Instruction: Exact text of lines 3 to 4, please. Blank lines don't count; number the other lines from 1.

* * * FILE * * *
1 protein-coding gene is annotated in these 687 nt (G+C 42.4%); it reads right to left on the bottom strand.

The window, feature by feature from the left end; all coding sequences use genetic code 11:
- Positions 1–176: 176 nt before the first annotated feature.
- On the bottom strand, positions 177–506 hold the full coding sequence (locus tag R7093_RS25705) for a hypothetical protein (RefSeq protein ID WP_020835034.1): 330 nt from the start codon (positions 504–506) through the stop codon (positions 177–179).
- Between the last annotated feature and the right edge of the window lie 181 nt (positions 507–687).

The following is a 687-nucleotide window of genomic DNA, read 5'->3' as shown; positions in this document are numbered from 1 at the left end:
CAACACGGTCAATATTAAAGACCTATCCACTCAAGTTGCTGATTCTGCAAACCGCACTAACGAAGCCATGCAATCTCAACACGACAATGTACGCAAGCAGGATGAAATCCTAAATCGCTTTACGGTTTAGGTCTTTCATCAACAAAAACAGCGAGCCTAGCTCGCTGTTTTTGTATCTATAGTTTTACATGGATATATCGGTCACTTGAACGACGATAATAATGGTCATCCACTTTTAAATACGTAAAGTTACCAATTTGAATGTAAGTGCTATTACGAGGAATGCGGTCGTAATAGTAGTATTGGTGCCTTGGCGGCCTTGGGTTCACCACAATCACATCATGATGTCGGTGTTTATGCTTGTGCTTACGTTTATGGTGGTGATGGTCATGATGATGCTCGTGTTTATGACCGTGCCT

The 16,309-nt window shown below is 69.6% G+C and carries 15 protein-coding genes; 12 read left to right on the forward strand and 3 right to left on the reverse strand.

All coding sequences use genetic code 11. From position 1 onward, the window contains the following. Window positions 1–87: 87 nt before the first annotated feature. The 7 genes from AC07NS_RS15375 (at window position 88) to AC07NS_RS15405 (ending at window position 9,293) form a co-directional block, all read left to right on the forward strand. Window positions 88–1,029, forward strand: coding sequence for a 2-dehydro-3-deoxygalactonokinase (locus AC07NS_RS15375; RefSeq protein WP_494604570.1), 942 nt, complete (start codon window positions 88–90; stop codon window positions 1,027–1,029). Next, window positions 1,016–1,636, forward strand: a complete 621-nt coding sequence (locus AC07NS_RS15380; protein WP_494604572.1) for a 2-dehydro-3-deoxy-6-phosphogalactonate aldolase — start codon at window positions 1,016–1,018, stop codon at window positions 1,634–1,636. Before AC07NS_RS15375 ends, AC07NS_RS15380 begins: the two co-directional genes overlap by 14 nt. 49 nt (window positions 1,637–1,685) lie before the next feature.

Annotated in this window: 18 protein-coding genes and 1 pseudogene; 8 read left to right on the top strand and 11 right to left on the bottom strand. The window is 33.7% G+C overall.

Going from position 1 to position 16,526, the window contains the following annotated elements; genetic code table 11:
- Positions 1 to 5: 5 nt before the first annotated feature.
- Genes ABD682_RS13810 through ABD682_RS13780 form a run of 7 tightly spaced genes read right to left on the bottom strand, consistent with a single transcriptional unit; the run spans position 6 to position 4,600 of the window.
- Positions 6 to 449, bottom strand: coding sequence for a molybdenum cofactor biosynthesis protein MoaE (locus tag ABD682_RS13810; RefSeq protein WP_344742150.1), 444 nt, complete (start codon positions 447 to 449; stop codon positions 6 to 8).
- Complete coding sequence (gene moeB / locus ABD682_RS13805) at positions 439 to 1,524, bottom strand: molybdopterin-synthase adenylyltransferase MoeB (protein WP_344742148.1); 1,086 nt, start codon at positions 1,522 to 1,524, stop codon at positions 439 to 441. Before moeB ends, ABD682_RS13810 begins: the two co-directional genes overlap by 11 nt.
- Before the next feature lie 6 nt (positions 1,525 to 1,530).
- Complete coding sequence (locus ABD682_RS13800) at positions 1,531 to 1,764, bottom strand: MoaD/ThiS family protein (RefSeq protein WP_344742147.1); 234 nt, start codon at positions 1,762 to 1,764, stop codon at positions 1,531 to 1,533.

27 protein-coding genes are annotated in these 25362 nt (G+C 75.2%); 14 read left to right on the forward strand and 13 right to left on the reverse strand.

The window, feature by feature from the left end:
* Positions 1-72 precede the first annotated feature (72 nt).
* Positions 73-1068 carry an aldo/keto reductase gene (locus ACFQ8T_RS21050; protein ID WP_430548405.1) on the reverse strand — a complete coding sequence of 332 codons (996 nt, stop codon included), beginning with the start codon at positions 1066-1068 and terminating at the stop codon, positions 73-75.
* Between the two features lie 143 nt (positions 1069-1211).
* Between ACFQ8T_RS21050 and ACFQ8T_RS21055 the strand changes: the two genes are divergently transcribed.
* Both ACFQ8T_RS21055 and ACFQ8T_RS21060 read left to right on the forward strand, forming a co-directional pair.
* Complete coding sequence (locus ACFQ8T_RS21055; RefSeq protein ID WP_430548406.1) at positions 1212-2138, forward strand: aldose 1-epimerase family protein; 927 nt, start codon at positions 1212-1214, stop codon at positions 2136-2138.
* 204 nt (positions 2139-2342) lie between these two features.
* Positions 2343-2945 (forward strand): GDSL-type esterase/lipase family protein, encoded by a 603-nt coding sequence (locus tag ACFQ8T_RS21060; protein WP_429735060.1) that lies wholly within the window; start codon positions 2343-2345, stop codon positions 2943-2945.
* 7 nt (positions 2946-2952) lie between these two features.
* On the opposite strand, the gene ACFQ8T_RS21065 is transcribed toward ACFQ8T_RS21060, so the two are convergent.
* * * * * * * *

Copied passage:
- Positions 1–176: 176 nt before the first annotated feature.
- On the bottom strand, positions 177–506 hold the full coding sequence (locus tag R7093_RS25705) for a hypothetical protein (RefSeq protein ID WP_020835034.1): 330 nt from the start codon (positions 504–506) through the stop codon (positions 177–179).